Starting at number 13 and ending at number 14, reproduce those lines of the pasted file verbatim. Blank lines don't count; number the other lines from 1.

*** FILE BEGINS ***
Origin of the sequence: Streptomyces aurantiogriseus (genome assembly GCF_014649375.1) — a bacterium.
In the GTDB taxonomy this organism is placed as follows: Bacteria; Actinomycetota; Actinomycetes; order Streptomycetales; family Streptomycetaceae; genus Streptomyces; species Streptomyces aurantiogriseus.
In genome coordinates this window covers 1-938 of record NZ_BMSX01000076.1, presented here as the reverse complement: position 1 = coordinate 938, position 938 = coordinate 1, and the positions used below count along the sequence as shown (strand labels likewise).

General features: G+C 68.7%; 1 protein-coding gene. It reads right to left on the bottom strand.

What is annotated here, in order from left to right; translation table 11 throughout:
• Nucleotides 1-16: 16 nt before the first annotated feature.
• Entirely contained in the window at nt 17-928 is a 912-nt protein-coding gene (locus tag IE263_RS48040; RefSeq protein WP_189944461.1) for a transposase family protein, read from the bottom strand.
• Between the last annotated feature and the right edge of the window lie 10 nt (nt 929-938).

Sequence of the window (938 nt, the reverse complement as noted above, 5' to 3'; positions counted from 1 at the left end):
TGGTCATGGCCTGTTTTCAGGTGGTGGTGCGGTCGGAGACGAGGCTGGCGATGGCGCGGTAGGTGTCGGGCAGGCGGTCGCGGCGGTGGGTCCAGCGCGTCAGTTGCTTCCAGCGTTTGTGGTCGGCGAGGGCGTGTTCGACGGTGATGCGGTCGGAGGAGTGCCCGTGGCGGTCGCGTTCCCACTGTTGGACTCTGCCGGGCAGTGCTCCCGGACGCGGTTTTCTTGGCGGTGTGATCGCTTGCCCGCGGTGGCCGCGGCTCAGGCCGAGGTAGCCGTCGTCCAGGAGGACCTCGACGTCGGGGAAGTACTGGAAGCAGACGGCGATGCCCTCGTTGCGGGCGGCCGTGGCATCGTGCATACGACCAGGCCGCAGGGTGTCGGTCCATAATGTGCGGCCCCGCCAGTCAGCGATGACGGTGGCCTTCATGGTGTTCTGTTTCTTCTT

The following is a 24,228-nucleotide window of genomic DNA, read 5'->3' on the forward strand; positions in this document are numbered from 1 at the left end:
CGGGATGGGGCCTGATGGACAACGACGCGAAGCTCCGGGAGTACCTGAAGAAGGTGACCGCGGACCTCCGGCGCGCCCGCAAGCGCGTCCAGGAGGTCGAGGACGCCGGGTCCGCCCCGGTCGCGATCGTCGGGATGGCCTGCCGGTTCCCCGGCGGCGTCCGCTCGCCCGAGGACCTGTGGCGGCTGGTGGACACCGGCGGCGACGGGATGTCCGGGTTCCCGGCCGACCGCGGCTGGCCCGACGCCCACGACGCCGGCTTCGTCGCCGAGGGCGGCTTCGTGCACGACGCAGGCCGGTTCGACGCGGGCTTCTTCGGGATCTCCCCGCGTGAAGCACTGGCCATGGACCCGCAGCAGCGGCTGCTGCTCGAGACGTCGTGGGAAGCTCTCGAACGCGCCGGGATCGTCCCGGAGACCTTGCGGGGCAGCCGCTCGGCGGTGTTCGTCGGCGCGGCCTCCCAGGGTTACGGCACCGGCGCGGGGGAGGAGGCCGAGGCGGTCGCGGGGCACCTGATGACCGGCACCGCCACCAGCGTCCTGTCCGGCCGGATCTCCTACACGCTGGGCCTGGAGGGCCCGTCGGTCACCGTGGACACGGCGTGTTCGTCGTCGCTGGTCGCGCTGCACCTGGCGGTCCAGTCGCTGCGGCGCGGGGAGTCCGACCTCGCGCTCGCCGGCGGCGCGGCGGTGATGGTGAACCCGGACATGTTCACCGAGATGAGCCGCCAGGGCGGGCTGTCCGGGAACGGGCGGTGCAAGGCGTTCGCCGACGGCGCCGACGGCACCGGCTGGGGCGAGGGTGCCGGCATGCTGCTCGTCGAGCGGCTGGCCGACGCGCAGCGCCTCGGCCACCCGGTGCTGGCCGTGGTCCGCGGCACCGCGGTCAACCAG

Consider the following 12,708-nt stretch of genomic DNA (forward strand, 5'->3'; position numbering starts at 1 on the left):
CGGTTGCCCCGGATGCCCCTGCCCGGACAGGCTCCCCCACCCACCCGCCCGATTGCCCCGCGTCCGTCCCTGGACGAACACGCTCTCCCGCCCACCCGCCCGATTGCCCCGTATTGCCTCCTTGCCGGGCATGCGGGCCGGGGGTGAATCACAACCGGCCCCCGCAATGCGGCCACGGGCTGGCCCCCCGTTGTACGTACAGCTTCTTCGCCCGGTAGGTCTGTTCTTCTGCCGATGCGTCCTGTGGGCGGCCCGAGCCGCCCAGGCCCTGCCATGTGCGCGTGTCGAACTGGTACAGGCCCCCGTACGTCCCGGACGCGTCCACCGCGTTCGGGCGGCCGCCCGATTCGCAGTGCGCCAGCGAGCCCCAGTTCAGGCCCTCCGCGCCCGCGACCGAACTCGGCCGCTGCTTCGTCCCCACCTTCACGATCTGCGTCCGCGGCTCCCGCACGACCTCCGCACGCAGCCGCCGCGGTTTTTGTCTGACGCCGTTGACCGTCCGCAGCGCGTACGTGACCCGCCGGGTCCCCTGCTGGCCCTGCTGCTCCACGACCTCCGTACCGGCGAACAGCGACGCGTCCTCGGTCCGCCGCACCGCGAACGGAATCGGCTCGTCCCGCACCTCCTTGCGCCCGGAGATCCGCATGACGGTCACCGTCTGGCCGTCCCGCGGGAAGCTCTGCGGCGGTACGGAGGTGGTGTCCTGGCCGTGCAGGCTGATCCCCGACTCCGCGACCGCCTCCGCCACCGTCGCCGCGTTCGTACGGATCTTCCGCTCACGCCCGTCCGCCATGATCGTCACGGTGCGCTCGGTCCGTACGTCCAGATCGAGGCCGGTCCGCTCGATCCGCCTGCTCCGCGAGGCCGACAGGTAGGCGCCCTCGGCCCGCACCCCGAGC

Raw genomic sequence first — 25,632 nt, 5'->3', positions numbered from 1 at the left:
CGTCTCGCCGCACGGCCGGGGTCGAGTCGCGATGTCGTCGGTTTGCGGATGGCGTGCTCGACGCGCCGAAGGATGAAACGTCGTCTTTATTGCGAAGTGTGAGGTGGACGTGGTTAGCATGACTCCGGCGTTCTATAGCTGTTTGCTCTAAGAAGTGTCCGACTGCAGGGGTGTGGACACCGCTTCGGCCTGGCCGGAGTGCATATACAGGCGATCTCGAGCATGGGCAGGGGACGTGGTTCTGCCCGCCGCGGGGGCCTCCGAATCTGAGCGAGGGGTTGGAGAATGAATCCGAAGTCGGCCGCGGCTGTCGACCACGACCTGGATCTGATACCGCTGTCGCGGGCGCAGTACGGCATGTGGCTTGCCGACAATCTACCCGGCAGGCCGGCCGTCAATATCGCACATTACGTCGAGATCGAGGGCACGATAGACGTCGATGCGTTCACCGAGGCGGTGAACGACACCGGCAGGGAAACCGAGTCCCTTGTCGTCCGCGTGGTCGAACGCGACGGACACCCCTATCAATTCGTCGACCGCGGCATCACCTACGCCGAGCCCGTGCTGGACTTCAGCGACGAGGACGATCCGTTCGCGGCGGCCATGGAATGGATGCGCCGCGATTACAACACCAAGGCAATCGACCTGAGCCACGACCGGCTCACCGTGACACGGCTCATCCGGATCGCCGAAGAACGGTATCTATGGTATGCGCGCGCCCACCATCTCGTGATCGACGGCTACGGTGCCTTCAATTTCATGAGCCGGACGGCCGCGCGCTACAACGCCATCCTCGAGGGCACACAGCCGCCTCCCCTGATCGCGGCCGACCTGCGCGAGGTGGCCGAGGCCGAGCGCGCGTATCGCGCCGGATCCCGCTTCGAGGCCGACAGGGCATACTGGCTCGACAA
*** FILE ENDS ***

Consider the following 12,708-nt stretch of genomic DNA (forward strand, 5'->3'; position numbering starts at 1 on the left):
CGGTTGCCCCGGATGCCCCTGCCCGGACAGGCTCCCCCACCCACCCGCCCGATTGCCCCGCGTCCGTCCCTGGACGAACACGCTCTCCCGCCCACCCGCCCGATTGCCCCGTATTGCCTCCTTGCCGGGCATGCGGGCCGGGGGTGAATCACAACCGGCCCCCGCAATGCGGCCACGGGCTGGCCCCCCGTTGTACGTACAGCTTCTTCGCCCGGTAGGTCTGTTCTTCTGCCGATGCGTCCTGTGGGCGGCCCGAGCCGCCCAGGCCCTGCCATGTGCGCGTGTCGAACTGGTACAGGCCCCCGTACGTCCCGGACGCGTCCACCGCGTTCGGGCGGCCGCCCGATTCGCAGTGCGCCAGCGAGCCCCAGTTCAGGCCCTCCGCGCCCGCGACCGAACTCGGCCGCTGCTTCGTCCCCACCTTCACGATCTGCGTCCGCGGCTCCCGCACGACCTCCGCACGCAGCCGCCGCGGTTTTTGTCTGACGCCGTTGACCGTCCGCAGCGCGTACGTGACCCGCCGGGTCCCCTGCTGGCCCTGCTGCTCCACGACCTCCGTACCGGCGAACAGCGACGCGTCCTCGGTCCGCCGCACCGCGAACGGAATCGGCTCGTCCCGCACCTCCTTGCGCCCGGAGATCCGCATGACGGTCACCGTCTGGCCGTCCCGCGGGAAGCTCTGCGGCGGTACGGAGGTGGTGTCCTGGCCGTGCAGGCTGATCCCCGACTCCGCGACCGCCTCCGCCACCGTCGCCGCGTTCGTACGGATCTTCCGCTCACGCCCGTCCGCCATGATCGTCACGGTGCGCTCGGTCCGTACGTCCAGATCGAGGCCGGTCCGCTCGATCCGCCTGCTCCGCGAGGCCGACAGGTAGGCGCCCTCGGCCCGCACCCCGAGC